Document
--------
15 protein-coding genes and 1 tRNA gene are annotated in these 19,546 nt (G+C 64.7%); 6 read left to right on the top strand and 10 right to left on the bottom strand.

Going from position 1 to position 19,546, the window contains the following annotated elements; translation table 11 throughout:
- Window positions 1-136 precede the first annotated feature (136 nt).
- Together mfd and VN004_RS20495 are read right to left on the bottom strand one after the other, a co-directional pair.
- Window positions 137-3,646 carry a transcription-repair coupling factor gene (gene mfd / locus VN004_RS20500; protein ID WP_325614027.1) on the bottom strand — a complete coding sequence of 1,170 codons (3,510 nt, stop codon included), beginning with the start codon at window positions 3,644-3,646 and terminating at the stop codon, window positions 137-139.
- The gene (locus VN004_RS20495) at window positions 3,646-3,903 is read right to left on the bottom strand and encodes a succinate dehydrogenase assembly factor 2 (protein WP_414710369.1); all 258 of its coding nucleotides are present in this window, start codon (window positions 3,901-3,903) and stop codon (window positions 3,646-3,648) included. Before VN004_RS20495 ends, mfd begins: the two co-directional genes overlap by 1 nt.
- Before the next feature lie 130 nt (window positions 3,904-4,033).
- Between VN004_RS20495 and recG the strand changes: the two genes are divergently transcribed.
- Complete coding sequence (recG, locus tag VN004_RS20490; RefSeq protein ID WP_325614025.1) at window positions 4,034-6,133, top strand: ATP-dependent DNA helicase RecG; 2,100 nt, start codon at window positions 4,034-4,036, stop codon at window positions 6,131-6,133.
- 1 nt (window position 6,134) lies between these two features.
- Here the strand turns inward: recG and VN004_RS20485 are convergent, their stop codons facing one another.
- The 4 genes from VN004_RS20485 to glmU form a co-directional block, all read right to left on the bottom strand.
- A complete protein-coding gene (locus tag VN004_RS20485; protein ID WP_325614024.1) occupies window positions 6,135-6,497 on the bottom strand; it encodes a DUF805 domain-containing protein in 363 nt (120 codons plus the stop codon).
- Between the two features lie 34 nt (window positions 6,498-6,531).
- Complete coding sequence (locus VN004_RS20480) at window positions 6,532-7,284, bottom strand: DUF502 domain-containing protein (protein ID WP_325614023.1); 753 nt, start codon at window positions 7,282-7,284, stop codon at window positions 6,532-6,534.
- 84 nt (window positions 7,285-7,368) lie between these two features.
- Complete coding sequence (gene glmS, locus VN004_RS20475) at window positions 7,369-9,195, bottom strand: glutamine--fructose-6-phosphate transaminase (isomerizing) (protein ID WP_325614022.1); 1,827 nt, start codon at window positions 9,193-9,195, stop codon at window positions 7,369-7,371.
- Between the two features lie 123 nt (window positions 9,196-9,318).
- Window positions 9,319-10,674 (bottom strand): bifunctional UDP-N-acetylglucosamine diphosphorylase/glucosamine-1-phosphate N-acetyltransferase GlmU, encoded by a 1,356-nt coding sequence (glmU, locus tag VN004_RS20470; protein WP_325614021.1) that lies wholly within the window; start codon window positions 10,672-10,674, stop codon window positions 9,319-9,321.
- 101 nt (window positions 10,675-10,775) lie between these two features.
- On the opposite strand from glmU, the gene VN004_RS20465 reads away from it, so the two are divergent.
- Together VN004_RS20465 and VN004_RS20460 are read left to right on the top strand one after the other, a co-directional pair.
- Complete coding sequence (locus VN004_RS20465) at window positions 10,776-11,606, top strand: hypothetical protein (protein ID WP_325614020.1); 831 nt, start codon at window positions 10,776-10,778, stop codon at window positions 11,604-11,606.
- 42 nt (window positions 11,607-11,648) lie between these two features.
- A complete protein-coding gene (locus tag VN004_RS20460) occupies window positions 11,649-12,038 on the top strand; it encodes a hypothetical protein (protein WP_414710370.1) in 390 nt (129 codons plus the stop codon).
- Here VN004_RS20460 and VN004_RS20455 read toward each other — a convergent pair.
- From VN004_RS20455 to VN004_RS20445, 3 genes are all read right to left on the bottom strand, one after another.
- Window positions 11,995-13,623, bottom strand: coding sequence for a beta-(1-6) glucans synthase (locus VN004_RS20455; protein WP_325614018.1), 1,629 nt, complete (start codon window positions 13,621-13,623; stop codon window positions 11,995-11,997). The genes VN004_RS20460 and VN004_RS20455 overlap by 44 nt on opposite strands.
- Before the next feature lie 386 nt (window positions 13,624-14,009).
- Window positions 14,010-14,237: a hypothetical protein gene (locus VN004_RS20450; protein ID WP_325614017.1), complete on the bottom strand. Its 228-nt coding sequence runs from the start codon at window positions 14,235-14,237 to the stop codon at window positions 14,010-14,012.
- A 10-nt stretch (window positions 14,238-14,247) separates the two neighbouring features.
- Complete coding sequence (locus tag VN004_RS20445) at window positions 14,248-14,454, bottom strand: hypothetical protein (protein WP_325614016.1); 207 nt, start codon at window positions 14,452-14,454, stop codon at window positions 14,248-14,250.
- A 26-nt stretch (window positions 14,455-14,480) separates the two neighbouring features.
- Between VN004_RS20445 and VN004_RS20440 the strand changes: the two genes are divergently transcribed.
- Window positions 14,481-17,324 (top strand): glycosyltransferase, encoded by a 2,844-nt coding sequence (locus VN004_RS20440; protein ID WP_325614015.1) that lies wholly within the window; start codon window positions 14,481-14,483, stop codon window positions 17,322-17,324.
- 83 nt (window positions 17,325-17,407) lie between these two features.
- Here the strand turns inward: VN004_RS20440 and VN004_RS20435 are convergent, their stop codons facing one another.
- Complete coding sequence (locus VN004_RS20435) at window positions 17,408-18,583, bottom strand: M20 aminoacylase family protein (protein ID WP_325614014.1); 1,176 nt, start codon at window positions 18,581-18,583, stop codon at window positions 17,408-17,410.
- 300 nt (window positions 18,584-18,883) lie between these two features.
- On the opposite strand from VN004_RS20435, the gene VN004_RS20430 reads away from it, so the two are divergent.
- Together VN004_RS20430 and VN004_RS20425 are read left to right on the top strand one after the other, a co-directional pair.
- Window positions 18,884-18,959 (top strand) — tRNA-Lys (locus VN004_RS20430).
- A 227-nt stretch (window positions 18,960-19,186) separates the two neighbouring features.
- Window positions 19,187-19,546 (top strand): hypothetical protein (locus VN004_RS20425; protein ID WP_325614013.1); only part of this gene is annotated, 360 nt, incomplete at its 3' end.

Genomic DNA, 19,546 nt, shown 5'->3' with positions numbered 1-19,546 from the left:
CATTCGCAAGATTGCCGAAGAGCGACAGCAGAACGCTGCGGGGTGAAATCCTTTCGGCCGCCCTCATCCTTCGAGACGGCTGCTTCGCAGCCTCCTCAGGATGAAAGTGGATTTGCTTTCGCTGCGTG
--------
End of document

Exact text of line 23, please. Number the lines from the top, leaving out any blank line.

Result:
- Complete coding sequence (locus VN004_RS20465) at window positions 10,776-11,606, top strand: hypothetical protein (protein ID WP_325614020.1); 831 nt, start codon at window positions 10,776-10,778, stop codon at window positions 11,604-11,606.